Rio Grande takes place after the Civil War when the Union turned their attention towards the Apaches. Union officer Kirby Yorke is in charge of an outpost on the Rio Grande in which he is ... See full summary »
A Union Cavalry outfit is sent behind confederate lines in strength to destroy a rail/supply centre. Along with them is sent a doctor who causes instant antipathy between him and the ... See full summary »
After Custer and the 7th Cavalry are wiped out by Indians, everyone expects the worst. Capt. Nathan Brittles is ordered out on patrol but he's also required to take along Abby Allshard, ... See full summary »
In John Ford's sombre exploration mythologising of American heroes, he slowly reveals the character of Owen Thursday, who sees his new posting to the desolate Fort Apache as a chance to claim the military honour which he believes is rightfully his. Arrogant, obsessed with military form and ultimately self-destructive, Thursday attempts to destroy the Apache chief Cochise after luring him across the border from Mexico, against the advice of his subordinates. Written by
Bernard Keane <BKeane2@email.dot.gov.au>
Cinematographer Archie Stout and John Ford used infrared black-and-white film stock, developed originally for medical and scientific researches and which doesn't sense the blue and records that color as black, in many exterior scenes shot in the Monument Valley to enhance the clouds and the rock formations. Ford learned that technique from Mexican cinematographer Gabriel Figueroa that he worked with for The Fugitive (1947). See more »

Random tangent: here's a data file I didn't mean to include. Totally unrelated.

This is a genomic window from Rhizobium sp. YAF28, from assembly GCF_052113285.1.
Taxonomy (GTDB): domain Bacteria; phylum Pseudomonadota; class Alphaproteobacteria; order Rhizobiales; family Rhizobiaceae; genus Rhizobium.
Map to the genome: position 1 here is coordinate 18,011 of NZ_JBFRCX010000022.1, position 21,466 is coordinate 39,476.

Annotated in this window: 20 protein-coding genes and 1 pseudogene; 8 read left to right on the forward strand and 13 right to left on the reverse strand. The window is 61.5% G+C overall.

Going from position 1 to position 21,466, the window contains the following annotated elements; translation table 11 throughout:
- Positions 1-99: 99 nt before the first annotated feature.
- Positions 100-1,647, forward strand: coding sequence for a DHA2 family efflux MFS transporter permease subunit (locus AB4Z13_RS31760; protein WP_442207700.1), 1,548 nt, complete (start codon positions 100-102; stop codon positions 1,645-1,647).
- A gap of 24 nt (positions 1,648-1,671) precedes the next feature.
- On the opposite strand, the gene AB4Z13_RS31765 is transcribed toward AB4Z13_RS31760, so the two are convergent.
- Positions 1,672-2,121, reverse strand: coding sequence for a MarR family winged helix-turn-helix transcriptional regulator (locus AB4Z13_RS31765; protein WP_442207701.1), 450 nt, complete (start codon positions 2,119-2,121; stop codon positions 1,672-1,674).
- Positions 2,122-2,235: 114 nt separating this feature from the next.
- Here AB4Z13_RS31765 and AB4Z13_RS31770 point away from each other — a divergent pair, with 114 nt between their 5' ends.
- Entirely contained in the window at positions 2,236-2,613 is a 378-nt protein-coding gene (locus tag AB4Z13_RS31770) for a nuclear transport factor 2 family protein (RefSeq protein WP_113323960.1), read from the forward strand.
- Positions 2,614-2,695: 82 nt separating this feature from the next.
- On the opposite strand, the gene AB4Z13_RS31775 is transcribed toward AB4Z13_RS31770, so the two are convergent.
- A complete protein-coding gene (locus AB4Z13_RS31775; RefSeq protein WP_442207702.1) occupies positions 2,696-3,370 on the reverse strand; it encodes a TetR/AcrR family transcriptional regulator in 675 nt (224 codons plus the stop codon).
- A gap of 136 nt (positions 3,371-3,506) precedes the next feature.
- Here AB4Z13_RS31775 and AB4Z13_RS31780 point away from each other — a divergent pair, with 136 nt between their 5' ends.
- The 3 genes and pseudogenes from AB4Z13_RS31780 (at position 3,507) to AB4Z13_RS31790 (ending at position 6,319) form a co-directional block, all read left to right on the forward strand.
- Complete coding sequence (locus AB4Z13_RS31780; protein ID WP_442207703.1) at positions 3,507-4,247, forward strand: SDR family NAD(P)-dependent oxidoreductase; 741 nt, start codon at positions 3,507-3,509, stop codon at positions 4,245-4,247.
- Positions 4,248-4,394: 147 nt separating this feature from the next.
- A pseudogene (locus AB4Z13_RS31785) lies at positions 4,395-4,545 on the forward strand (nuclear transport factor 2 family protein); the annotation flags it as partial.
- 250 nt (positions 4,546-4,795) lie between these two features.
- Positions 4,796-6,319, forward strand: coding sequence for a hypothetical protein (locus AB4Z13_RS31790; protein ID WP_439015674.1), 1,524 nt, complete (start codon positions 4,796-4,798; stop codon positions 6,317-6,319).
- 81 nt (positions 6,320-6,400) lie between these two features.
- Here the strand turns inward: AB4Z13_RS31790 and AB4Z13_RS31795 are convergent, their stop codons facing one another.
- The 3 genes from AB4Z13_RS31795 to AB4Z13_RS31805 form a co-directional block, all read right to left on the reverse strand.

During the battle, when York rides toward Thursday, his saber hangs from the saddle. But when he dismounts the saber is held in his waist. See more »
This film is the first and to my mind the best of John Ford's cavalry trilogy. It is the Custer story in all but name, with Henry Fonda as Colonel Owen Thursday in the Custer role, and John Wayne's Captain York presumably representing Captain Benteen, one of Custer's subordinates at the Little Big Horn, who despised Custer and openly clashed with him several times. This film is notable for its detailed portrayal of life on an army outpost, the like of which I cannot recall seeing to this extent in any other film. The Apaches are treated with sympathy in the film. Captain York respects them, and tries to get Colonel Thursday to, but Colonel Thursday is more interested in winning glory by defeating them. During the film, Colonel Thursday and Captain York clash several times, but at the end, with Thursday's attack on the Apaches a disaster, Captain York tries to rescue him and take him to safety. It is here that Colonel Thursday redeems himself to some extent by insisting on returning to the remains of his command to die with them. All in all, a great film.
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